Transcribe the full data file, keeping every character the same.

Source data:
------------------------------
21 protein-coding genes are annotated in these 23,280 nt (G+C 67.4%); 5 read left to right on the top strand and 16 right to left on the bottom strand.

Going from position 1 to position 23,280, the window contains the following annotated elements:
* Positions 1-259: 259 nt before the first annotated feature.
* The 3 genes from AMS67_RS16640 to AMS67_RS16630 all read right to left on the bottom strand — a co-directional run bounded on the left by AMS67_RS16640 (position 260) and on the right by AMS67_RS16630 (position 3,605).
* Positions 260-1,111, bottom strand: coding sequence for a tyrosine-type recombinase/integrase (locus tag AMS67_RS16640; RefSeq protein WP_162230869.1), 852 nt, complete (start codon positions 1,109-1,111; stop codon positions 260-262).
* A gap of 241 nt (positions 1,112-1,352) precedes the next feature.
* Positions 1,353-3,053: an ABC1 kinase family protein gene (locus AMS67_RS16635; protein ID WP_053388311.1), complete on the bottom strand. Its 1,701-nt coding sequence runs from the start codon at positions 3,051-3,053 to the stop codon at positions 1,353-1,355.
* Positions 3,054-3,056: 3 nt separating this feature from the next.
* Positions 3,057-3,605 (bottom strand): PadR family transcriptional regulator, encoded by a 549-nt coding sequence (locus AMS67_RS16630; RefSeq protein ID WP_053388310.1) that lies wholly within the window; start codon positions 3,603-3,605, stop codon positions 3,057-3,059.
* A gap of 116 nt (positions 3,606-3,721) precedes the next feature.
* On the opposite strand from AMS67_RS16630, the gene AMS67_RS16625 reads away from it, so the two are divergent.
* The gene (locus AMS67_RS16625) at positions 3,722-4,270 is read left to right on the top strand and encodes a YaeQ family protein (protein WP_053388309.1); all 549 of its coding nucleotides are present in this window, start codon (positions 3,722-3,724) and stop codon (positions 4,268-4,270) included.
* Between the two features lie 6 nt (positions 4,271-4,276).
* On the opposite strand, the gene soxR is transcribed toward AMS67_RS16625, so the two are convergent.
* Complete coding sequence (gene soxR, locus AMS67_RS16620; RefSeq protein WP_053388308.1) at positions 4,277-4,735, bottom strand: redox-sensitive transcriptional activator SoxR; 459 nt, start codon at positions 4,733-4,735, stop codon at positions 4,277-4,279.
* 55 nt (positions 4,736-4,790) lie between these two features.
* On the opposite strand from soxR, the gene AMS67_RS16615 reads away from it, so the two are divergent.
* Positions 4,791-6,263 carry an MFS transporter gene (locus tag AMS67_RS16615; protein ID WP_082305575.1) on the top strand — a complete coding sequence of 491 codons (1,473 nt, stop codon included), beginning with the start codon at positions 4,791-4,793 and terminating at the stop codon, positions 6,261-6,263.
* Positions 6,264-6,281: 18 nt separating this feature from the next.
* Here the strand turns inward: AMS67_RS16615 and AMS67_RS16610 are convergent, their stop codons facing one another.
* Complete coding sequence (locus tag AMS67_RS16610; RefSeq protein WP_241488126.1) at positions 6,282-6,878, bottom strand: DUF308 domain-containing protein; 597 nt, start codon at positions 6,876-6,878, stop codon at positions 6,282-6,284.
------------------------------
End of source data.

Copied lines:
21 protein-coding genes are annotated in these 23,280 nt (G+C 67.4%); 5 read left to right on the top strand and 16 right to left on the bottom strand.

Going from position 1 to position 23,280, the window contains the following annotated elements:
* Positions 1-259: 259 nt before the first annotated feature.
* The 3 genes from AMS67_RS16640 to AMS67_RS16630 all read right to left on the bottom strand — a co-directional run bounded on the left by AMS67_RS16640 (position 260) and on the right by AMS67_RS16630 (position 3,605).
* Positions 260-1,111, bottom strand: coding sequence for a tyrosine-type recombinase/integrase (locus tag AMS67_RS16640; RefSeq protein WP_162230869.1), 852 nt, complete (start codon positions 1,109-1,111; stop codon positions 260-262).
* A gap of 241 nt (positions 1,112-1,352) precedes the next feature.
* Positions 1,353-3,053: an ABC1 kinase family protein gene (locus AMS67_RS16635; protein ID WP_053388311.1), complete on the bottom strand. Its 1,701-nt coding sequence runs from the start codon at positions 3,051-3,053 to the stop codon at positions 1,353-1,355.
* Positions 3,054-3,056: 3 nt separating this feature from the next.
* Positions 3,057-3,605 (bottom strand): PadR family transcriptional regulator, encoded by a 549-nt coding sequence (locus AMS67_RS16630; RefSeq protein ID WP_053388310.1) that lies wholly within the window; start codon positions 3,603-3,605, stop codon positions 3,057-3,059.
* A gap of 116 nt (positions 3,606-3,721) precedes the next feature.
* On the opposite strand from AMS67_RS16630, the gene AMS67_RS16625 reads away from it, so the two are divergent.
* The gene (locus AMS67_RS16625) at positions 3,722-4,270 is read left to right on the top strand and encodes a YaeQ family protein (protein WP_053388309.1); all 549 of its coding nucleotides are present in this window, start codon (positions 3,722-3,724) and stop codon (positions 4,268-4,270) included.
* Between the two features lie 6 nt (positions 4,271-4,276).
* On the opposite strand, the gene soxR is transcribed toward AMS67_RS16625, so the two are convergent.
* Complete coding sequence (gene soxR, locus AMS67_RS16620; RefSeq protein WP_053388308.1) at positions 4,277-4,735, bottom strand: redox-sensitive transcriptional activator SoxR; 459 nt, start codon at positions 4,733-4,735, stop codon at positions 4,277-4,279.
* 55 nt (positions 4,736-4,790) lie between these two features.
* On the opposite strand from soxR, the gene AMS67_RS16615 reads away from it, so the two are divergent.
* Positions 4,791-6,263 carry an MFS transporter gene (locus tag AMS67_RS16615; protein ID WP_082305575.1) on the top strand — a complete coding sequence of 491 codons (1,473 nt, stop codon included), beginning with the start codon at positions 4,791-4,793 and terminating at the stop codon, positions 6,261-6,263.
* Positions 6,264-6,281: 18 nt separating this feature from the next.
* Here the strand turns inward: AMS67_RS16615 and AMS67_RS16610 are convergent, their stop codons facing one another.
* Complete coding sequence (locus tag AMS67_RS16610; RefSeq protein WP_241488126.1) at positions 6,282-6,878, bottom strand: DUF308 domain-containing protein; 597 nt, start codon at positions 6,876-6,878, stop codon at positions 6,282-6,284.